Three people have been killed and scores injured after a powerful aftershock struck north-east Japan.
Several buildings were destroyed and power was cut to 3.6 million homes.
It was the most powerful tremor since the 9.0-magnitude quake that triggered a devastating tsunami four weeks ago.
At the crippled Fukushima nuclear power station workers briefly retreated to a quake-proof shelter. The plant's operator later said there was no sign problems there were any worse.
The latest earthquake struck just before midnight on Thursday, at a depth of 49km (32 miles), close to the epicentre of the 11 March quake.
First reports said it had a magnitude of 7.4 but that was later revised to 7.1, according to the US Geological Survey (USGS).
A tsunami warning was lifted after about 90 minutes.
Last month's quake struck at 32km deep. More than 12,700 people are known to have died in the disaster and nearly 15,000 people remain unaccounted for. Hundreds of thousands have been made homeless.
In the latest earthquake, a 63-year-old woman died when the tremor knocked out power in Yamagata prefecture, shutting off her respirator.
In Miyagi Prefecture, two men, aged 79 and 85, died at a hospital. Fire officials say the quake may have brought on heart attacks.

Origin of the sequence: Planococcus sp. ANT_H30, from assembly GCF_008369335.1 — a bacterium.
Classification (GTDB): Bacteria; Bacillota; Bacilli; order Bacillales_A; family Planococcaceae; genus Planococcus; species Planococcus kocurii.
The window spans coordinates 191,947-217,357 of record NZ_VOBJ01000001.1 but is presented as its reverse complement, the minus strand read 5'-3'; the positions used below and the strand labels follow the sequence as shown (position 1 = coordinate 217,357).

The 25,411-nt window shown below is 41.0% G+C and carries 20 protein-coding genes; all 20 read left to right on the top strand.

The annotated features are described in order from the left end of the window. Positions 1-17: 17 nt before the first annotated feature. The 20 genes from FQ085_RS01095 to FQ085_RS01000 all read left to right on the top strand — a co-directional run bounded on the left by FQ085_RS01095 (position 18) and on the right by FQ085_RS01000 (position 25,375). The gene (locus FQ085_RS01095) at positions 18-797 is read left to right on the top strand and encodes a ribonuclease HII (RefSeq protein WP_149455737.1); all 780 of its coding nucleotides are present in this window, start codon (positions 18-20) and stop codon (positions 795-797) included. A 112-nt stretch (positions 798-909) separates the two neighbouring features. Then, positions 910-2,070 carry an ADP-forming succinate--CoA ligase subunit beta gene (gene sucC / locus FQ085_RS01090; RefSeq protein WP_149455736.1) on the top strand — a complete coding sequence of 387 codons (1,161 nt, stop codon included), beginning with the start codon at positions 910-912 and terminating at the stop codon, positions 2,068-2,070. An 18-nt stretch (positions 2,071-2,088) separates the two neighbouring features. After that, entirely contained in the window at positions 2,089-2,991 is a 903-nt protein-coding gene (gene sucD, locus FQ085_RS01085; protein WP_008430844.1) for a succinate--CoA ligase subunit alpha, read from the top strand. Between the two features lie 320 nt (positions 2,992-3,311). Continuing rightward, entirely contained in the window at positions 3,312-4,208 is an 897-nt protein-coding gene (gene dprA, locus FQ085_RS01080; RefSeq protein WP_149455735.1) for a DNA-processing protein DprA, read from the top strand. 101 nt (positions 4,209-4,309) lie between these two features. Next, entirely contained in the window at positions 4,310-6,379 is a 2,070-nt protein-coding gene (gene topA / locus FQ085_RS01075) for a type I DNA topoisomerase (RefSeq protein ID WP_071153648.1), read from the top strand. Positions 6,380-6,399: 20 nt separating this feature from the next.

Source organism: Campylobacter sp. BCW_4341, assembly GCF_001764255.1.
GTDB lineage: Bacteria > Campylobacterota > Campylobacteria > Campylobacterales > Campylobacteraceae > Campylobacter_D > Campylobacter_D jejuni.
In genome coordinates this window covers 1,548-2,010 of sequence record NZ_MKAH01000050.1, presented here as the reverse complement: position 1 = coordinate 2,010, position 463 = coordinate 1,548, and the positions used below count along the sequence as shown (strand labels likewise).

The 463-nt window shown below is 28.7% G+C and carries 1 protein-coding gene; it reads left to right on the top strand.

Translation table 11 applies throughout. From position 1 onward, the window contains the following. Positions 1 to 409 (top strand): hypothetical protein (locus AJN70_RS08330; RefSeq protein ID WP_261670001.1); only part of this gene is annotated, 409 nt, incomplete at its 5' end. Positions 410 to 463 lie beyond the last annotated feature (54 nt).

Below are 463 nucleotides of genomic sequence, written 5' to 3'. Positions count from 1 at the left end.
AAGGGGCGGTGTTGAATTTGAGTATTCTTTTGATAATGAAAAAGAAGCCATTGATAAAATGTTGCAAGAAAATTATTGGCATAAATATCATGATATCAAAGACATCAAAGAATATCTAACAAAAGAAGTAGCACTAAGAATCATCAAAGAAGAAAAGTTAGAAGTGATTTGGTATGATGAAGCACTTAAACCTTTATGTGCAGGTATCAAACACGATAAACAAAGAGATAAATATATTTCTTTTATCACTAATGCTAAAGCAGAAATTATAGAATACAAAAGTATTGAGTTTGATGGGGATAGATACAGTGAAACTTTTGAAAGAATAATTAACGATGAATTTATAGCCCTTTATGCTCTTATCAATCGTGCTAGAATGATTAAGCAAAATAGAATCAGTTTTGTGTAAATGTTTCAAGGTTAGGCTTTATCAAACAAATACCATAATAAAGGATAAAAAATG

Japan's nuclear safety agency said facilities along the north-east coast were under control; back-up diesel generators kicked in at several plants after external power was lost.
Operations have been suspended at all nuclear power plants from Aomori to Ibaraki prefectures since the 11 March quake but electricity is still crucial to keep the cooling systems operating.
Workers at the crippled Fukushima Daiichi nuclear power station were safe, a spokesman for plant operator, Tepco, told a news conference in Tokyo.
No new irregularities were detected in radiation readings or at the facilities, the firm said.
Workers are trying to keep the damaged reactors cool to stop further releases of radioactive material.
Work to discharge low-level radioactive water into the sea from a storage facility would continue on Friday, Tepco said.
The work is designed to make room for highly radioactive water that leaked into the basement of the turbine building next to the plant's No 2 reactor and an adjoining tunnel.
The company said it would also continue work to inject nitrogen into the containment vessel of the No 1 reactor to prevent a possible hydrogen explosion.
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